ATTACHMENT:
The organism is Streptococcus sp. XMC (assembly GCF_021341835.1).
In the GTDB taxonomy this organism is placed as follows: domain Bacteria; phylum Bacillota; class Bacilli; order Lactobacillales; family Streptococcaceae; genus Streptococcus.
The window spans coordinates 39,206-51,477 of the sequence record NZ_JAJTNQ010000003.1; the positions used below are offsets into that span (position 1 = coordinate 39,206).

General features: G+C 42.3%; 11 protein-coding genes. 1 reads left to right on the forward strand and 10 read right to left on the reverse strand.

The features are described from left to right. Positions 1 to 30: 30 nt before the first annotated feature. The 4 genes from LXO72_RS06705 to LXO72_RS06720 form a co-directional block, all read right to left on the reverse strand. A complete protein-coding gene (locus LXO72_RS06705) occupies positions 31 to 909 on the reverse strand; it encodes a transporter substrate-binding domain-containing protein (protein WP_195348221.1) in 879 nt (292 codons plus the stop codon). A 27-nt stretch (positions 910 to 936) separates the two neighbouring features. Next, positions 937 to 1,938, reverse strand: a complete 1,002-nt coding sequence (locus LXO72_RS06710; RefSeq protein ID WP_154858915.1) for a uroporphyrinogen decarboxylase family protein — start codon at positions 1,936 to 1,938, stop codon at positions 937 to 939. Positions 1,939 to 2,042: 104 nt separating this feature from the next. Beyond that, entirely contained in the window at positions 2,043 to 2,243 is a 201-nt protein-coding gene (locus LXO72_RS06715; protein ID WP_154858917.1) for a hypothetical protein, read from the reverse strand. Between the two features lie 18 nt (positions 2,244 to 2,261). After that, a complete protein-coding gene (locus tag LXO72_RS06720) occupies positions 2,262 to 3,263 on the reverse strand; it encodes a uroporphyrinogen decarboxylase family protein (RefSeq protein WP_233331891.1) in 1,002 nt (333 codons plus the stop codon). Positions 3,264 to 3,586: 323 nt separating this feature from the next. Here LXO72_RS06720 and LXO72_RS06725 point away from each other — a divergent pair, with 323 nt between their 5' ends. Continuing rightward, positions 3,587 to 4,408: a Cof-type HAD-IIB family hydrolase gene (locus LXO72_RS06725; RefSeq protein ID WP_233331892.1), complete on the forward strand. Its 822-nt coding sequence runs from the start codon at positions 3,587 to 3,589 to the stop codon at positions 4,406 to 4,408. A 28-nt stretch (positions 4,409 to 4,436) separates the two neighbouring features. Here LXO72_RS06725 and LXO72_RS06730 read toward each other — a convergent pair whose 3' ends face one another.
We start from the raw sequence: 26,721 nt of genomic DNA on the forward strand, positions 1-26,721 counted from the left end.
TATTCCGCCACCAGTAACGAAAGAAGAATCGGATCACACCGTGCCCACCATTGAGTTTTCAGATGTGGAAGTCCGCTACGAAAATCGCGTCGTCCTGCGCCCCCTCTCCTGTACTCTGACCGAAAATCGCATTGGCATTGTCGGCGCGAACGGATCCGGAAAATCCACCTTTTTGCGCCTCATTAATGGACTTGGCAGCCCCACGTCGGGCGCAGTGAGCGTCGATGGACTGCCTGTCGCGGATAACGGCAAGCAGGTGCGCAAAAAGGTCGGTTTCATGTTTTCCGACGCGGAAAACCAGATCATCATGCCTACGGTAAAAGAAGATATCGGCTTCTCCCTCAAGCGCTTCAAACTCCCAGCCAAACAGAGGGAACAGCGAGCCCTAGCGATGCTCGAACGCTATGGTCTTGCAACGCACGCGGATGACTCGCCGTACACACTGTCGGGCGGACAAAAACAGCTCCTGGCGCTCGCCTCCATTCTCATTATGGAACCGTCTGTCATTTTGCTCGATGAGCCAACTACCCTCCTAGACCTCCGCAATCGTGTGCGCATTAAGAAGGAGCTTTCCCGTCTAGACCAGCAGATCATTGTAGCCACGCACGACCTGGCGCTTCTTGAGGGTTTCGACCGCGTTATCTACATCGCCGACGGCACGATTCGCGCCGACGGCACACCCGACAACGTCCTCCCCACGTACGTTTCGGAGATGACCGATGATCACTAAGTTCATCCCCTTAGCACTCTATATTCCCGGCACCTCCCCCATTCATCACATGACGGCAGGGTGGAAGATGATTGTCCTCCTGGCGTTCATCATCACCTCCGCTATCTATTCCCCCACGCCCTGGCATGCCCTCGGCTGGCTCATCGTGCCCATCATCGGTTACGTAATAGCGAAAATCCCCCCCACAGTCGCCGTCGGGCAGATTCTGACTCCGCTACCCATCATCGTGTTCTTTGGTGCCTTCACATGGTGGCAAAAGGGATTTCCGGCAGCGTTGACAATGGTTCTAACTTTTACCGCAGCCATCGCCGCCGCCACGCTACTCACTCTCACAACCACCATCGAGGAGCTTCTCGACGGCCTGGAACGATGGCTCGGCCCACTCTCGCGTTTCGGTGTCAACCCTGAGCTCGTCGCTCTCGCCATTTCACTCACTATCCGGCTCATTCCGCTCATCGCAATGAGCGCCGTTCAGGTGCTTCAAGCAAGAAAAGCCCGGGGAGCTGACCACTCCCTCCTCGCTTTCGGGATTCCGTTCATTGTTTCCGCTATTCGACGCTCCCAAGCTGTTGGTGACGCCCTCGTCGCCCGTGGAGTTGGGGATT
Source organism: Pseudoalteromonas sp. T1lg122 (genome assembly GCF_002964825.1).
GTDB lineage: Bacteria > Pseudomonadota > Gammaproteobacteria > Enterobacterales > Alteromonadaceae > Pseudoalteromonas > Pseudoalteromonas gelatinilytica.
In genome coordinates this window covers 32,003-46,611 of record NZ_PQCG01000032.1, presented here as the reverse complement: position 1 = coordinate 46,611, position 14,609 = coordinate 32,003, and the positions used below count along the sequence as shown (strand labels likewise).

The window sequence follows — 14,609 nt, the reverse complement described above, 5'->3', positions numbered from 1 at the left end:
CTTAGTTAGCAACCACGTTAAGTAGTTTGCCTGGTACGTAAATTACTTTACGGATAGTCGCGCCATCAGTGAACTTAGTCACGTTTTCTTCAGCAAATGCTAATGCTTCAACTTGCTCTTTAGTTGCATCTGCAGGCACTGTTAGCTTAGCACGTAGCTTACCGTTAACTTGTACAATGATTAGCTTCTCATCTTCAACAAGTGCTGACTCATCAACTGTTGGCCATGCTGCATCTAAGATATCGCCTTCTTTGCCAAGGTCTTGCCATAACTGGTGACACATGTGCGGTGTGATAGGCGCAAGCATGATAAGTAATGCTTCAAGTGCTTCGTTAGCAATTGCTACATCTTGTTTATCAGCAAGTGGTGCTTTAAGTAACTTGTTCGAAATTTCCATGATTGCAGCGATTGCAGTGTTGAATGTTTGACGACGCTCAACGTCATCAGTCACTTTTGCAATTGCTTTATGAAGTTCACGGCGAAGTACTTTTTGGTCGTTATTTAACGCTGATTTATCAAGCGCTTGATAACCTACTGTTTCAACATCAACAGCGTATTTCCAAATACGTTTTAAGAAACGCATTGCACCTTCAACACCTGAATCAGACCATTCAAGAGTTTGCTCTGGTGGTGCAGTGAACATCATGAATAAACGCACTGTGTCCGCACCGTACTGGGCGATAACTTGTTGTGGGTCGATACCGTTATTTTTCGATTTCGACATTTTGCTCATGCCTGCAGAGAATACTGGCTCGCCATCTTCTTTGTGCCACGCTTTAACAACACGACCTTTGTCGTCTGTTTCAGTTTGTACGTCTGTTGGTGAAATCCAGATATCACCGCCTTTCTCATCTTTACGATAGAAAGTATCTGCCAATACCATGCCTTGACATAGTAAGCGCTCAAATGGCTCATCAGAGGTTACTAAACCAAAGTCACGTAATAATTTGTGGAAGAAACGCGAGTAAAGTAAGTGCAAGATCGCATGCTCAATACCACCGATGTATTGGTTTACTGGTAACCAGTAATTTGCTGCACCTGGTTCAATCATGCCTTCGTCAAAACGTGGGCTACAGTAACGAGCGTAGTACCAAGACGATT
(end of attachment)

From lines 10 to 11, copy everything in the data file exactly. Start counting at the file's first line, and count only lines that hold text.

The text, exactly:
In genome coordinates this window covers 32,003-46,611 of record NZ_PQCG01000032.1, presented here as the reverse complement: position 1 = coordinate 46,611, position 14,609 = coordinate 32,003, and the positions used below count along the sequence as shown (strand labels likewise).

The window sequence follows — 14,609 nt, the reverse complement described above, 5'->3', positions numbered from 1 at the left end: